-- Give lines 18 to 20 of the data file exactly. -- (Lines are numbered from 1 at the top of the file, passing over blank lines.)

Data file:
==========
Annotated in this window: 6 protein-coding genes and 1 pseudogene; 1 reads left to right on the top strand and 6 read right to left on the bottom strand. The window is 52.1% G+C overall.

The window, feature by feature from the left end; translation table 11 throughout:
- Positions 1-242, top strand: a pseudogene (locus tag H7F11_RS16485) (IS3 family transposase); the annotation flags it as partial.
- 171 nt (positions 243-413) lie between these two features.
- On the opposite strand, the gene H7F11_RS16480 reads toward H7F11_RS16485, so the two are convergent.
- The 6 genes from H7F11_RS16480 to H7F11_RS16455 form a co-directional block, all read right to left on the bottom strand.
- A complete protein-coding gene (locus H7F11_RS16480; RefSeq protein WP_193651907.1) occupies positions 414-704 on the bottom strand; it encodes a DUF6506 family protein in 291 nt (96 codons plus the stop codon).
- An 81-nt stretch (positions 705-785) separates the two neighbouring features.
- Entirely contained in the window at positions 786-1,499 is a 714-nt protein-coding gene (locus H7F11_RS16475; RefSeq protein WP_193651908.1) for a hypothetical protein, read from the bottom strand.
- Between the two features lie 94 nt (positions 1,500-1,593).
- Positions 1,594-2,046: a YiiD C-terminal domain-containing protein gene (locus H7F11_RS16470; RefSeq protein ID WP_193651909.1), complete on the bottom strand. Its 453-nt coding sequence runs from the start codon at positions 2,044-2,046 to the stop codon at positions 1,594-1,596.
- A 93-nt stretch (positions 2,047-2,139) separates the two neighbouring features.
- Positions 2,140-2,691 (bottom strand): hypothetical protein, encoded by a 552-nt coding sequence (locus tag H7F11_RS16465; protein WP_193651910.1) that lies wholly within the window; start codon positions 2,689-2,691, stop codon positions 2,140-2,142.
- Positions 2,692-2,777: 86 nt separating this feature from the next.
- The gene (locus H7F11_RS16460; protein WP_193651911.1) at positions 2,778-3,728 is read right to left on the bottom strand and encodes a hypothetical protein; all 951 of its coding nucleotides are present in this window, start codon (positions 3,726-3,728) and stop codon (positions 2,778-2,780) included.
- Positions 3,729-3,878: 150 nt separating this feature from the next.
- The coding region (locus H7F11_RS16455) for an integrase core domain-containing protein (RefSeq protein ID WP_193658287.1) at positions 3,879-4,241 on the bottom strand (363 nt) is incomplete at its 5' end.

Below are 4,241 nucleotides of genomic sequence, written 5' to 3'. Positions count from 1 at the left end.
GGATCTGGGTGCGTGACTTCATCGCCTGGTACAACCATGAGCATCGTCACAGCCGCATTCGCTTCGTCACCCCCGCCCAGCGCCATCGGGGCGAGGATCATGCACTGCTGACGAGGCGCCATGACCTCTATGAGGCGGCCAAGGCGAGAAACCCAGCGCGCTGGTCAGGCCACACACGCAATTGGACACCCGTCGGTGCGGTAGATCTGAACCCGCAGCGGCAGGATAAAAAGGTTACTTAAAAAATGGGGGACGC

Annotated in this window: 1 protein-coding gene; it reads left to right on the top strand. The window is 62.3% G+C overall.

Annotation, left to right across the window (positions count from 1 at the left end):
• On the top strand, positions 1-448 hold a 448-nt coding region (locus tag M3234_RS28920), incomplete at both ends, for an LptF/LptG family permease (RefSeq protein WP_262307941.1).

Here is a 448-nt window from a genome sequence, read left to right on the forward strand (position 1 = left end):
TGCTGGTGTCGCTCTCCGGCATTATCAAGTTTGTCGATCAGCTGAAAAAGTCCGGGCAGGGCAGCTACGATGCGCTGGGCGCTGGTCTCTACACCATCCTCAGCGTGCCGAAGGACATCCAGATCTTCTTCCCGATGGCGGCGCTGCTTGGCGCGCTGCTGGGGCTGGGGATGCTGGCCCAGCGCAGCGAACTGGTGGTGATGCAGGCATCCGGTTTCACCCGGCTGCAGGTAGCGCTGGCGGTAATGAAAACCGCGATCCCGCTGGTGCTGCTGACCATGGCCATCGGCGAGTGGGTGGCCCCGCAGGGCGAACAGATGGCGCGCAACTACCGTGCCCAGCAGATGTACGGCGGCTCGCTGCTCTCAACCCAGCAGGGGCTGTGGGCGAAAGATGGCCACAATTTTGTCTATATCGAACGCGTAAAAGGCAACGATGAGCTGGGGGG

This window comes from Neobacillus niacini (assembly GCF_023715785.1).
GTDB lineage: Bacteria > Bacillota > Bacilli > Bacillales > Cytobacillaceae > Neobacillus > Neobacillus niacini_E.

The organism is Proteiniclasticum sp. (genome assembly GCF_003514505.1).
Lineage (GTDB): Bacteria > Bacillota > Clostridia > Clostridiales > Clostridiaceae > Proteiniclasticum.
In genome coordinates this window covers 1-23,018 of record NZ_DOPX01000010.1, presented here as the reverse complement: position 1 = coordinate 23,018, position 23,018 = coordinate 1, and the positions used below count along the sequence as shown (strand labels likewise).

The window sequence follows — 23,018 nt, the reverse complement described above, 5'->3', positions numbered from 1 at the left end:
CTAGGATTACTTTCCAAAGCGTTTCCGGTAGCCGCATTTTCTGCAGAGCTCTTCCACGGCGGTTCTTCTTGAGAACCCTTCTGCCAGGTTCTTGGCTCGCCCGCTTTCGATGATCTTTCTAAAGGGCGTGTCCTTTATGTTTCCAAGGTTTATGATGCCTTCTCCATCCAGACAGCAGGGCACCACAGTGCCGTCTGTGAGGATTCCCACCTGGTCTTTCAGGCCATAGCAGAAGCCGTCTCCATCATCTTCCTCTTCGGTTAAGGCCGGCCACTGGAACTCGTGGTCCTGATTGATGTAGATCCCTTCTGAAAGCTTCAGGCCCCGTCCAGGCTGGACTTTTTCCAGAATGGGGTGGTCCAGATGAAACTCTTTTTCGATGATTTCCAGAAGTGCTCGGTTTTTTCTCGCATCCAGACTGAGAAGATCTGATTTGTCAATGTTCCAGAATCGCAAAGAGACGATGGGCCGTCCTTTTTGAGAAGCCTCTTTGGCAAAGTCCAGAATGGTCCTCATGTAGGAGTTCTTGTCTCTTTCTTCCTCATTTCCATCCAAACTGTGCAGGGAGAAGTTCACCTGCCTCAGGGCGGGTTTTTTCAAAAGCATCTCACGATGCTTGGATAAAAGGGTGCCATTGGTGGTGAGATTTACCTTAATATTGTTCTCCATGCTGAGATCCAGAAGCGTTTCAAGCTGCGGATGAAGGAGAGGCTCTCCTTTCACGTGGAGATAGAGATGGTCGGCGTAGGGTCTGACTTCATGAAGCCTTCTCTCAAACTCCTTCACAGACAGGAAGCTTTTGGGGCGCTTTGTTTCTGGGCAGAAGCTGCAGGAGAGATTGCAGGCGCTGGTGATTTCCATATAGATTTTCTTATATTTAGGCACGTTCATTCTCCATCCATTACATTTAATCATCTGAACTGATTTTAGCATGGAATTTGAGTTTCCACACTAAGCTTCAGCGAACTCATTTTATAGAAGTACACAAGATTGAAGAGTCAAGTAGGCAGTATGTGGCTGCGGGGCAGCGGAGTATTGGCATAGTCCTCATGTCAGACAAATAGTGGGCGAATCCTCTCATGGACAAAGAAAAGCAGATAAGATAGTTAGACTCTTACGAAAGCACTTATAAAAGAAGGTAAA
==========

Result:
Below are 4,241 nucleotides of genomic sequence, written 5' to 3'. Positions count from 1 at the left end.
GGATCTGGGTGCGTGACTTCATCGCCTGGTACAACCATGAGCATCGTCACAGCCGCATTCGCTTCGTCACCCCCGCCCAGCGCCATCGGGGCGAGGATCATGCACTGCTGACGAGGCGCCATGACCTCTATGAGGCGGCCAAGGCGAGAAACCCAGCGCGCTGGTCAGGCCACACACGCAATTGGACACCCGTCGGTGCGGTAGATCTGAACCCGCAGCGGCAGGATAAAAAGGTTACTTAAAAAATGGGGGACGC

Annotated in this window: 1 protein-coding gene; it reads left to right on the top strand. The window is 62.3% G+C overall.